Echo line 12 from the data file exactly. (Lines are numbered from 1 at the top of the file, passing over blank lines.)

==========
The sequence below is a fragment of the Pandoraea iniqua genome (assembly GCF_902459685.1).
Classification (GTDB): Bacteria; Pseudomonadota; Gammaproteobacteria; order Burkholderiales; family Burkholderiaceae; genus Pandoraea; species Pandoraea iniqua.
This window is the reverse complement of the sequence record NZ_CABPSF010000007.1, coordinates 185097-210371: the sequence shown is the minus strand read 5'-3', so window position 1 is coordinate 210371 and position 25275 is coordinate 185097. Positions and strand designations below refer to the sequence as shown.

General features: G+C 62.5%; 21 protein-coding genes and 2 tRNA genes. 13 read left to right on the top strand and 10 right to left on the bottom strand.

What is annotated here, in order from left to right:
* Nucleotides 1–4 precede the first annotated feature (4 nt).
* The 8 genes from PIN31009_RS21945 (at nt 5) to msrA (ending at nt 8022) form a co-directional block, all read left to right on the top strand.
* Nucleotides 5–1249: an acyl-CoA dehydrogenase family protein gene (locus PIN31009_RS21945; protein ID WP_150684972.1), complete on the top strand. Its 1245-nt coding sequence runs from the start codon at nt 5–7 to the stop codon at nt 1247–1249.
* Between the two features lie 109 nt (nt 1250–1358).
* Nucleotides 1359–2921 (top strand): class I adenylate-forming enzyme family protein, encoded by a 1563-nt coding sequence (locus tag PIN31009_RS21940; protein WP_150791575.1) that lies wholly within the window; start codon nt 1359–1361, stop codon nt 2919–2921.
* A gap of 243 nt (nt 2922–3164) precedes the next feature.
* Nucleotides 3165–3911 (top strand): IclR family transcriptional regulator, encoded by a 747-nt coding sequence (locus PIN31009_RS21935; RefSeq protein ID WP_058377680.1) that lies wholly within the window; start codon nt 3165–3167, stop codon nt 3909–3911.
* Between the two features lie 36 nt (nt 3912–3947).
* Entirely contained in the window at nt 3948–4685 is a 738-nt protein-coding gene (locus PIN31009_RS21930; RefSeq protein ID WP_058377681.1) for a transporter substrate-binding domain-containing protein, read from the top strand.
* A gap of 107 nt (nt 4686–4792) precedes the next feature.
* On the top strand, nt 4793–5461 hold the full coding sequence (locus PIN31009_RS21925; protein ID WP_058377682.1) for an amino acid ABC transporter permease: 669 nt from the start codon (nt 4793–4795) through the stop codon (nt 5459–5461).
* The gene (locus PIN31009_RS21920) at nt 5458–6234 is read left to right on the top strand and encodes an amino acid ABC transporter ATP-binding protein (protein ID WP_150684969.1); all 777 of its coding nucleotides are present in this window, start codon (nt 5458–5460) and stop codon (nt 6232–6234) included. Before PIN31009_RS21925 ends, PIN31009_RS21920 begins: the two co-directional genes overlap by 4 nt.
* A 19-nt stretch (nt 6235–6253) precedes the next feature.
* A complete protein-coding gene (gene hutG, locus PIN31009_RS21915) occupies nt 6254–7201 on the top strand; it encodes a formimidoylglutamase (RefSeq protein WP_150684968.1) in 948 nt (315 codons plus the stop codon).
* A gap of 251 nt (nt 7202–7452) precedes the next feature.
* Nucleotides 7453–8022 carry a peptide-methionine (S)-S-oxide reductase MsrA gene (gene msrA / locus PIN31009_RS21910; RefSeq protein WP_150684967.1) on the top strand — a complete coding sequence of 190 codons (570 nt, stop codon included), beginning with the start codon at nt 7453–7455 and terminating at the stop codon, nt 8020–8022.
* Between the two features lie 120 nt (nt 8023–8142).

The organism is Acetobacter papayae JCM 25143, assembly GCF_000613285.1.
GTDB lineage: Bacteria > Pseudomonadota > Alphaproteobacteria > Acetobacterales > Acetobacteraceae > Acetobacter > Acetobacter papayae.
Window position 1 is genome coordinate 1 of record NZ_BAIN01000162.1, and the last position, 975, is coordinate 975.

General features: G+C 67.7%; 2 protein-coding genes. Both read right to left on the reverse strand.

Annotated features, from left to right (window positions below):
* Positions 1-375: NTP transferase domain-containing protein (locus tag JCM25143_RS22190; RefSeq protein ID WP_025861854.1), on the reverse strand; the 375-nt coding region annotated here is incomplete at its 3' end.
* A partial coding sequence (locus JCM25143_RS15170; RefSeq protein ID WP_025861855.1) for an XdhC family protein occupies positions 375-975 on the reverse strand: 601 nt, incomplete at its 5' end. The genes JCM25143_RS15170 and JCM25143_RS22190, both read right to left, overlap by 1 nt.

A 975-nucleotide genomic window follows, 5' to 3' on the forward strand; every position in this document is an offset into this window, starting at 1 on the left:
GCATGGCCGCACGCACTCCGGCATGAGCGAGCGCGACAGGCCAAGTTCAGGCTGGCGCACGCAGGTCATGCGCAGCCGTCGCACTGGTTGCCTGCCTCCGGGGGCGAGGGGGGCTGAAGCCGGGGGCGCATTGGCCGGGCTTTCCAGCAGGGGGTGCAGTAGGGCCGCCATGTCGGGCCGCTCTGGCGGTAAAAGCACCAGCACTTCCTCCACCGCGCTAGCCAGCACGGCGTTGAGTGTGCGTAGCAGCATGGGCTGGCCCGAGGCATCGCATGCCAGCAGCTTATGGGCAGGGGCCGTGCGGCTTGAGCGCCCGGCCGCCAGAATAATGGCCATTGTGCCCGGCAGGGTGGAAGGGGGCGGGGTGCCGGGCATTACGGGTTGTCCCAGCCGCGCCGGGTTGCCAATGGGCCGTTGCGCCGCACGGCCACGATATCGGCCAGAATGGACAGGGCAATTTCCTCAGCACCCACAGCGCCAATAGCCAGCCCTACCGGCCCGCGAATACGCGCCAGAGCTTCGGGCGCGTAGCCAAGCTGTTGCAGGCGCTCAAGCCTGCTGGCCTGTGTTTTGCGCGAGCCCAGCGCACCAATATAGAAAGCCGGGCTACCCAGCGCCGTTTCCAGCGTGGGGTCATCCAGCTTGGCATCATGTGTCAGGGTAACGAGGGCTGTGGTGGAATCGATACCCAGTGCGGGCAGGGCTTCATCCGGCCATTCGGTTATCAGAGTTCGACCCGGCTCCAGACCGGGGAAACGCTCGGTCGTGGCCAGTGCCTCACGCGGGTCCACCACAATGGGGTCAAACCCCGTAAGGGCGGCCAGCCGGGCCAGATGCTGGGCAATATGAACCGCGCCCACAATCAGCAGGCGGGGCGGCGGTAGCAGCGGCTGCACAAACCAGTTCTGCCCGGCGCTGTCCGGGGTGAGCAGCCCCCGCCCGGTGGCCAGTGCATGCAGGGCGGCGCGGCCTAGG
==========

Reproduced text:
* Nucleotides 3165–3911 (top strand): IclR family transcriptional regulator, encoded by a 747-nt coding sequence (locus PIN31009_RS21935; RefSeq protein ID WP_058377680.1) that lies wholly within the window; start codon nt 3165–3167, stop codon nt 3909–3911.